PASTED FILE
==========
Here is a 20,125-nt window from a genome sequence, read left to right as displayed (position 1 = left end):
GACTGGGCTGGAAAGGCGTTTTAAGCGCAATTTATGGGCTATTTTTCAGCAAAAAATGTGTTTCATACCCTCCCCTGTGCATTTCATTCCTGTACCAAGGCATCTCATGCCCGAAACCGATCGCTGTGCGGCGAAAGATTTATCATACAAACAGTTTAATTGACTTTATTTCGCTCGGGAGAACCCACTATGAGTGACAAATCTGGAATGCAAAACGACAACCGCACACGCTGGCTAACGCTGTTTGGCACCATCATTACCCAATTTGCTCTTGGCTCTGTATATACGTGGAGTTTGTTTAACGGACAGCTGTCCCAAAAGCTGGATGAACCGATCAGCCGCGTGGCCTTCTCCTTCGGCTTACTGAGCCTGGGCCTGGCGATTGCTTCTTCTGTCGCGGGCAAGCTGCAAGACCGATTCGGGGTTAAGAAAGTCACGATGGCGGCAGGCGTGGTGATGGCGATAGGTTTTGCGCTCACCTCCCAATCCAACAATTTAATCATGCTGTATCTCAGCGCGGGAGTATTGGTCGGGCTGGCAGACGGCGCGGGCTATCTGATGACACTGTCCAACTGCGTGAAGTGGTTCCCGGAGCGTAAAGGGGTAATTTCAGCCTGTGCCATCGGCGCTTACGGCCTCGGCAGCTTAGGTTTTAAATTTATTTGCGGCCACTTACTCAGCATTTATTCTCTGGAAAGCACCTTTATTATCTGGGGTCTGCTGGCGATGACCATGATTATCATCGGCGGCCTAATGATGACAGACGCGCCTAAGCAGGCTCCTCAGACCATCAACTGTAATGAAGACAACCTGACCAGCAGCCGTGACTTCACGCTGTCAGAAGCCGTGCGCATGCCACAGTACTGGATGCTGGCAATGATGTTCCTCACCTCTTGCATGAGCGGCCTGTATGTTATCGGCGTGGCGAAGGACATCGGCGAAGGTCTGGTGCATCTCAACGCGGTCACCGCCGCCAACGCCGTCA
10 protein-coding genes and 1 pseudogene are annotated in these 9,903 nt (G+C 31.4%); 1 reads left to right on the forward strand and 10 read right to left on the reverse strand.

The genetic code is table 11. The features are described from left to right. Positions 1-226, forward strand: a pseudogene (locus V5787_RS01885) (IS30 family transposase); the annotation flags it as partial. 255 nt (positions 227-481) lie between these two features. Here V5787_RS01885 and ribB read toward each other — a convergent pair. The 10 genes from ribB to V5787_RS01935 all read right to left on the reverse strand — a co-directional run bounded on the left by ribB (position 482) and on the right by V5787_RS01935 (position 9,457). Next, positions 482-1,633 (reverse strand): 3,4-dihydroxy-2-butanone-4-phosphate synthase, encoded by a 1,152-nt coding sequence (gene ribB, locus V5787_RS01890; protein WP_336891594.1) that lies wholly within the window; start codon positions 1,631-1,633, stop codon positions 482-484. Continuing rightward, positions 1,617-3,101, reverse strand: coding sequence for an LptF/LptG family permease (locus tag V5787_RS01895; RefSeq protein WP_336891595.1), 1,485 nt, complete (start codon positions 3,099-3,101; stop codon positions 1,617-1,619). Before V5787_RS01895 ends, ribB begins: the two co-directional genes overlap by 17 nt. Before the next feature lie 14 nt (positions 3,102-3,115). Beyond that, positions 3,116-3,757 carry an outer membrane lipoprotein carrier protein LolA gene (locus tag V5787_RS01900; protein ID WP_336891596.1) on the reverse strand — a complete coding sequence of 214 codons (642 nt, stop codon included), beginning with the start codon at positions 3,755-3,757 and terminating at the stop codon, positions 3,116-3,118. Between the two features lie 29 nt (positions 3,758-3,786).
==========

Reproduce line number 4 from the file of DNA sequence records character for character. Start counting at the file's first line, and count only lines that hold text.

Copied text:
The genetic code is table 11. The features are described from left to right. Positions 1-226, forward strand: a pseudogene (locus V5787_RS01885) (IS30 family transposase); the annotation flags it as partial. 255 nt (positions 227-481) lie between these two features. Here V5787_RS01885 and ribB read toward each other — a convergent pair. The 10 genes from ribB to V5787_RS01935 all read right to left on the reverse strand — a co-directional run bounded on the left by ribB (position 482) and on the right by V5787_RS01935 (position 9,457). Next, positions 482-1,633 (reverse strand): 3,4-dihydroxy-2-butanone-4-phosphate synthase, encoded by a 1,152-nt coding sequence (gene ribB, locus V5787_RS01890; protein WP_336891594.1) that lies wholly within the window; start codon positions 1,631-1,633, stop codon positions 482-484. Continuing rightward, positions 1,617-3,101, reverse strand: coding sequence for an LptF/LptG family permease (locus tag V5787_RS01895; RefSeq protein WP_336891595.1), 1,485 nt, complete (start codon positions 3,099-3,101; stop codon positions 1,617-1,619). Before V5787_RS01895 ends, ribB begins: the two co-directional genes overlap by 17 nt. Before the next feature lie 14 nt (positions 3,102-3,115). Beyond that, positions 3,116-3,757 carry an outer membrane lipoprotein carrier protein LolA gene (locus tag V5787_RS01900; protein ID WP_336891596.1) on the reverse strand — a complete coding sequence of 214 codons (642 nt, stop codon included), beginning with the start codon at positions 3,755-3,757 and terminating at the stop codon, positions 3,116-3,118. Between the two features lie 29 nt (positions 3,758-3,786).